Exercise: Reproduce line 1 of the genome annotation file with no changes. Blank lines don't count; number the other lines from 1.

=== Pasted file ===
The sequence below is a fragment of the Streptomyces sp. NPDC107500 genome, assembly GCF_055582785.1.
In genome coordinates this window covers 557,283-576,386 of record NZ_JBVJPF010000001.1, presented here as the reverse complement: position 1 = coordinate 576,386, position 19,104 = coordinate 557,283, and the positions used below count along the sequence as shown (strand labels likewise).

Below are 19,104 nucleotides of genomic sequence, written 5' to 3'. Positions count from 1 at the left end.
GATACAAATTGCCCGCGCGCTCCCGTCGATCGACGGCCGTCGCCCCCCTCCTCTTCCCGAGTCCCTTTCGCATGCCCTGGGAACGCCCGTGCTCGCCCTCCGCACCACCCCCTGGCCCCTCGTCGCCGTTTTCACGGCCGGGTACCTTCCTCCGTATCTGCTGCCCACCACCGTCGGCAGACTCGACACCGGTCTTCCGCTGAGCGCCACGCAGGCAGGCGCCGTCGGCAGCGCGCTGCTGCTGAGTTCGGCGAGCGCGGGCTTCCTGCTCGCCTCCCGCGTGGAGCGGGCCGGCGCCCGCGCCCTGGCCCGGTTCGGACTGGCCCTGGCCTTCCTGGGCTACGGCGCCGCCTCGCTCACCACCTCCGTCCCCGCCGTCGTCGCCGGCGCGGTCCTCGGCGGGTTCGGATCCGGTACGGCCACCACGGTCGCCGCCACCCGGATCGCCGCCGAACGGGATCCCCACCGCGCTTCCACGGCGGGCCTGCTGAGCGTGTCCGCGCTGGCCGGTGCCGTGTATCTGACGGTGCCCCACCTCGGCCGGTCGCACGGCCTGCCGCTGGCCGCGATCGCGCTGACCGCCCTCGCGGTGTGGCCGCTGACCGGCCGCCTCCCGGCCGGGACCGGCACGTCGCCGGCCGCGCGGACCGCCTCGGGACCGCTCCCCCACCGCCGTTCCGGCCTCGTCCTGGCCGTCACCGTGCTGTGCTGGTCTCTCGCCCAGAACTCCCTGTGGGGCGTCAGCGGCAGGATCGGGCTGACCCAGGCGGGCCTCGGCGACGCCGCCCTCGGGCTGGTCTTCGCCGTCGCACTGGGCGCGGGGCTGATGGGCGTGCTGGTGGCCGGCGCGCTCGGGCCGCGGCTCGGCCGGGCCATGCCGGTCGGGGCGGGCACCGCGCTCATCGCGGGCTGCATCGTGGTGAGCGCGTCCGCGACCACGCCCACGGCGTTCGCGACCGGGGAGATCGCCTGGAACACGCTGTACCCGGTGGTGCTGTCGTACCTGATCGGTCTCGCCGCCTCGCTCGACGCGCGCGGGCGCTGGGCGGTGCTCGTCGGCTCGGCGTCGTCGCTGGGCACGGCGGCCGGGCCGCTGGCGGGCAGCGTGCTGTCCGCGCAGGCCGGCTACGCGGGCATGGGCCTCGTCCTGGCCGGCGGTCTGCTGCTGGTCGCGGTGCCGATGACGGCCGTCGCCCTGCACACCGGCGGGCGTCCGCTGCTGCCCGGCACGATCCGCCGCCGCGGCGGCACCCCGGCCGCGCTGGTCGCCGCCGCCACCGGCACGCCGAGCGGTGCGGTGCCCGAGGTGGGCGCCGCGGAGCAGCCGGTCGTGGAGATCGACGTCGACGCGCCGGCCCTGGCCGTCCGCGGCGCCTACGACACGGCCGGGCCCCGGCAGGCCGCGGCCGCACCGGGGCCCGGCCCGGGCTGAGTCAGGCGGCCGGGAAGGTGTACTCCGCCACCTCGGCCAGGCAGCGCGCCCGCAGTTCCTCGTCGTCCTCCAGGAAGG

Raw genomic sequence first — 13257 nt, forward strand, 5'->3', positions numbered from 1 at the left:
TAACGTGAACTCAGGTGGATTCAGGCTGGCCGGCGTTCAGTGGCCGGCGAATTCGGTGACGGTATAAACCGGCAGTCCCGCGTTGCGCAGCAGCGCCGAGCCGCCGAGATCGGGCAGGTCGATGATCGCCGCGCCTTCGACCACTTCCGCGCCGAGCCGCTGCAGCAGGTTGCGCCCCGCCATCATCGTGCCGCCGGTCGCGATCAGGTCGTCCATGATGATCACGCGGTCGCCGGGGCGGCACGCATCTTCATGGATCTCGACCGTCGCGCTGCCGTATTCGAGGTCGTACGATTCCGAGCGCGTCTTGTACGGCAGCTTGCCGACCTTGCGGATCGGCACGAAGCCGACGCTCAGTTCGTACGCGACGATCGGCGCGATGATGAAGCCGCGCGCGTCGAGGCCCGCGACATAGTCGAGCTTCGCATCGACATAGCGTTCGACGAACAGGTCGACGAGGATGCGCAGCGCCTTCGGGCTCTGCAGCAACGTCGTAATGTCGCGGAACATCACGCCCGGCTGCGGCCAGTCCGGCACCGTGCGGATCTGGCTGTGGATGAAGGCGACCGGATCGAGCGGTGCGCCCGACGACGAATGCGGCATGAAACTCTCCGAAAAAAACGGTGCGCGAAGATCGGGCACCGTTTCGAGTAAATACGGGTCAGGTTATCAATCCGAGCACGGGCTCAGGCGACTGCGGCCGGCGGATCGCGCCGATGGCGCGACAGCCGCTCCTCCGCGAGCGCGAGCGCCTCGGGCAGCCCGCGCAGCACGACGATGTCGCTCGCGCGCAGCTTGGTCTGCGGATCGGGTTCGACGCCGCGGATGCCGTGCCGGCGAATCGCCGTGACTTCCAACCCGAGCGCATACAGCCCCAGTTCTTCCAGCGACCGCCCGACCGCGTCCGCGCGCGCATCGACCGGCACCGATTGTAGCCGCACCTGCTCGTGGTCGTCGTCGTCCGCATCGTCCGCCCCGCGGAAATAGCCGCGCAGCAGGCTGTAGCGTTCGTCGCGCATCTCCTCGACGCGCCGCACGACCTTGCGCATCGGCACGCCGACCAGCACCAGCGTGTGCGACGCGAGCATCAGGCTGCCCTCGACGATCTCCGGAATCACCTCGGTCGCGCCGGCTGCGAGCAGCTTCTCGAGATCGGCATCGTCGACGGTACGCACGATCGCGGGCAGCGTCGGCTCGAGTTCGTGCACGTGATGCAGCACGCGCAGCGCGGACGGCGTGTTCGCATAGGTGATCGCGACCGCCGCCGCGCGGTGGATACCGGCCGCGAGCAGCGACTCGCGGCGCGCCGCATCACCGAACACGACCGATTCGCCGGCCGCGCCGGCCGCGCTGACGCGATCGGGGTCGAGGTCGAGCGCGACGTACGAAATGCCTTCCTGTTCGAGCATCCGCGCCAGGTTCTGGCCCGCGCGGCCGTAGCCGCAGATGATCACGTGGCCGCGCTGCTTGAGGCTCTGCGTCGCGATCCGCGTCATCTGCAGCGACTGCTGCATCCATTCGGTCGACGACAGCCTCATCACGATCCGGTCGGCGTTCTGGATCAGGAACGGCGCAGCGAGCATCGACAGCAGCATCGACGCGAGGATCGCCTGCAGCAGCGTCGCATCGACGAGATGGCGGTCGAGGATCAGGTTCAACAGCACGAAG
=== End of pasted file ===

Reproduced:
The sequence below is a fragment of the Streptomyces sp. NPDC107500 genome, assembly GCF_055582785.1.